Most of their belongings have been sold or given away, including their beloved hound dog Jethro. They are seeking a buyer for their house in Pine Mountain, Ga., and are praying for a quick sale.
This July, Tony Romito, his wife, Tara, and their three children Bailey, 11, Austin, 5, and Caleb, 3, are leaving for New Guinea, where they plan to be for at least two years.
There, the couple will be teaching the children of missionaries who are translating scripture into the native languages.
"We are going as support staff," Tara said.
Never miss a local story.
Both Tony, 38, and Tara, 33, have previously done mission work in Africa, but those trips lasted a couple of weeks. He has also been to the Dominican Republican.
"This is much bigger," she said.
Tony said God placed a passion in him for missionary work, and that both he and his wife felt God pushing them in this direction once they found out about the program,
They will be working with Wy-cliffe, a nonprofit organization, but the family is responsible for all of its expenses. It could cost more than $12,000 just to get the family to the island located in the Pacific Ocean off the northern tip of Australia.
Their home church, Cascade Hills, is lending some support, as are individual church members. They have spoken to groups at other churches seeking financial aid.
"We will live off donations of friends and family," Tony said.
Both Tony and Tara are graduates of Columbus State University. He has a master's in divinity from Luther Rice Seminary in Lithonia, Ga.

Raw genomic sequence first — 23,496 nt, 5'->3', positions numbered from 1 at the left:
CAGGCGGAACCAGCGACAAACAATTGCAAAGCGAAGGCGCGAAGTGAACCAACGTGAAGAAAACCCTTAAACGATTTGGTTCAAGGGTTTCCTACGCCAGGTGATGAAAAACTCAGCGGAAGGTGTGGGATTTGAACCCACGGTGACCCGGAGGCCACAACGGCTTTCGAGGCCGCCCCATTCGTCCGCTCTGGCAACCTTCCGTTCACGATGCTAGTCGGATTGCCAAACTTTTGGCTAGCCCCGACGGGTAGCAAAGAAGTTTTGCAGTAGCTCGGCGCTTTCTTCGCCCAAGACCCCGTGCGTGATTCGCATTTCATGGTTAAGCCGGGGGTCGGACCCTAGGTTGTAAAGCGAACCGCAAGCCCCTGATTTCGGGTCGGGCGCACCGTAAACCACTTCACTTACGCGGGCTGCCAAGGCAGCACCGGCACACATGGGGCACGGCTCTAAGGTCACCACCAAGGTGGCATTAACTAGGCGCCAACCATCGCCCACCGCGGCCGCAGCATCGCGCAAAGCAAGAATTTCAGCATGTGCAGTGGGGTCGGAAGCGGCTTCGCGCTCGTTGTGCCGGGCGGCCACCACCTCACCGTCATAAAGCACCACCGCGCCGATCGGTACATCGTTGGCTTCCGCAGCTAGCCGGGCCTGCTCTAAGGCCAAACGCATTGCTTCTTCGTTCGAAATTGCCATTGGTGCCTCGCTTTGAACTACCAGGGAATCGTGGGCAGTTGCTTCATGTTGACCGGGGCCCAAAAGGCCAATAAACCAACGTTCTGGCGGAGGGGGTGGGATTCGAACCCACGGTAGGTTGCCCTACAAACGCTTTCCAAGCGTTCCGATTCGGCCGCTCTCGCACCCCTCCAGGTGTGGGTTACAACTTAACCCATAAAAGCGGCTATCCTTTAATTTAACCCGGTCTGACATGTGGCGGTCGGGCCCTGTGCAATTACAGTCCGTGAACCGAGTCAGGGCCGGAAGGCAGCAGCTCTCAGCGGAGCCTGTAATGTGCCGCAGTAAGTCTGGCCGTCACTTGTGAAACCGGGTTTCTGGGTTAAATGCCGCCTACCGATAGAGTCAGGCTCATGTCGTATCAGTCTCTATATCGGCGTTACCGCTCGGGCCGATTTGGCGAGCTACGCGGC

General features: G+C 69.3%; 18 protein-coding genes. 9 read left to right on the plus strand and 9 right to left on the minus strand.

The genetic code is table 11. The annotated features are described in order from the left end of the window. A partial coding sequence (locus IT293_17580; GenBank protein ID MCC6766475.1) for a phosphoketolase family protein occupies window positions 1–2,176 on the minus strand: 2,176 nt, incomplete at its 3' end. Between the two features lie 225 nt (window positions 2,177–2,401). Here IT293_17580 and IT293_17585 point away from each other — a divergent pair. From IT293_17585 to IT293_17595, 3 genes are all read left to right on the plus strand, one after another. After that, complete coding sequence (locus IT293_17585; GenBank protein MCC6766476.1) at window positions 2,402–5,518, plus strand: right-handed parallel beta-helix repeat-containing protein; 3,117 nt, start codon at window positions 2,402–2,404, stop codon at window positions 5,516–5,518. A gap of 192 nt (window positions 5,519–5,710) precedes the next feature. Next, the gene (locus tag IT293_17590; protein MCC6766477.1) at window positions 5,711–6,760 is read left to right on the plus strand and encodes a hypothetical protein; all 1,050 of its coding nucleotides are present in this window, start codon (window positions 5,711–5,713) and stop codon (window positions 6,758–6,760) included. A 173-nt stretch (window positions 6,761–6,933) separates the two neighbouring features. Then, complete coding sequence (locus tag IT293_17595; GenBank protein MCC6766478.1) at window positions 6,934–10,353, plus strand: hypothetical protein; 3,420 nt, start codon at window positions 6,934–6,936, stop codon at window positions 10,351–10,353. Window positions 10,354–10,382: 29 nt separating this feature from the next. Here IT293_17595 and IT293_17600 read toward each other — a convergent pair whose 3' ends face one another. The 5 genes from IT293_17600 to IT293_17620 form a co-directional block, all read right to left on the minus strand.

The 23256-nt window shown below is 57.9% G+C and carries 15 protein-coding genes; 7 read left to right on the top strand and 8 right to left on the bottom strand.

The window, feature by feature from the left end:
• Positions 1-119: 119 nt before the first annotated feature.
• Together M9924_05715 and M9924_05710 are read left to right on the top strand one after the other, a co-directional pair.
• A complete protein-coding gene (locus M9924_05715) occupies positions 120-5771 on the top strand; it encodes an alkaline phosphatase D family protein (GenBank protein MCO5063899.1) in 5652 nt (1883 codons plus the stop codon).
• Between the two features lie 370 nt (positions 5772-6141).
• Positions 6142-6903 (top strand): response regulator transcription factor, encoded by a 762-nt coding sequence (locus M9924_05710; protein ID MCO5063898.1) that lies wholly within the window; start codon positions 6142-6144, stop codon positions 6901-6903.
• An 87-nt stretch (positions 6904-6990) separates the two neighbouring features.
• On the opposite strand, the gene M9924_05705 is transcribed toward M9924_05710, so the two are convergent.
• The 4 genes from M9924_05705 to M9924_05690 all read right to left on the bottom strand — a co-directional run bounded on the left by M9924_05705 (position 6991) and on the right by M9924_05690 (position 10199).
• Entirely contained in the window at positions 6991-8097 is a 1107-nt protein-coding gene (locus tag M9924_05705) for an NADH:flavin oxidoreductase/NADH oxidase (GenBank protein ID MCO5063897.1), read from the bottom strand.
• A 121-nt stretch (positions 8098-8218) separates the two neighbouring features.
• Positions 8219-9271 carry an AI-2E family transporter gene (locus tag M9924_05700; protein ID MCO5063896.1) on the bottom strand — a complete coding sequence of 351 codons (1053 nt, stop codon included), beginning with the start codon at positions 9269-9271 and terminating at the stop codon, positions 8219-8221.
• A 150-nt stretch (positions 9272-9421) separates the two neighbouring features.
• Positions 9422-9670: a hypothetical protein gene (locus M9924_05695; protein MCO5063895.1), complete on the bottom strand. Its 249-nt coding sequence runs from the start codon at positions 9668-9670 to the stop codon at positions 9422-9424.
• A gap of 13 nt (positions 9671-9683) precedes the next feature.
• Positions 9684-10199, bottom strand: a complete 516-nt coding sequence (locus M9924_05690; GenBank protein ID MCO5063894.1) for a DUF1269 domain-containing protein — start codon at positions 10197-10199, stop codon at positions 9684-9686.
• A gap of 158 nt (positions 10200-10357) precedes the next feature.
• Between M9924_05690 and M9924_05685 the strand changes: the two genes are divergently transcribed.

He is originally from Saltillo, Miss., near Tupelo, and she was raised in Pine Mountain.
Recently, he has been doing cable installation but has taught at private schools including LaFayette Christian in LaGrange, Ga. A former teacher at Fort Middle School, Tara has been a stay-at-home mom.
The family will live in Papua, New Guinea, an independent nation. They will live in Ukarumpa located in the Eastern Highlands. The Bible translation center there is set up like a small town with a medical clinic, post office and grocery store, in addition to the schools.
She said that in New Guinea there are 800 living languages, with more than 400 not having a single line of scripture, and that some of the tribes with which the translators work don't even have a written language. What they have has been passed down verbally. The translators go in using phonics and create an alphabet.
Tara said some of the missionaries would have to leave New Guinea if their children could not get a good education there.
"We will be teaching children from 14 countries," Tara said. Included in that will be her children, whom she feels will gain by being among such a diverse group of children.
She will be teaching physical education in the primary school and health science in the secondary school. He will be teaching the Bible.
"We are just trying to do our part" she said. "That's what the body of Christ is all about."
Tony said it will be a real step back in time for them. There are very few modern conveniences. Rain water that runs off the roof into tanks is used for drinking. Though the family will have use of a computer, there will be no cell phones.
"I will miss texting my friends and family," Tara said.
There will be no television. "That is okay because we don't have one now," Tony said.
Tara said as long as there is softball and horses, Bailey will be happy.
The couple has been told about the dangers of tribal warfare but feel God will watch out for them.
They feel their children will gain by observing and learning about other cultures. "They are so limited at what they see here," Tara said.
"I am excited for them," Tony added.
Both find it amusing that they are going to work with translators. "Neither of us speak a second language," Tara said.
Asked about the culture shock of traveling to such a primitive place, Tony laughed and replied, "It will probably be more of a culture shock when we come back."
Donations for the Romito family may be made at https://www.wycliffe.org/partner.
For more information, email firstname.lastname@example.org.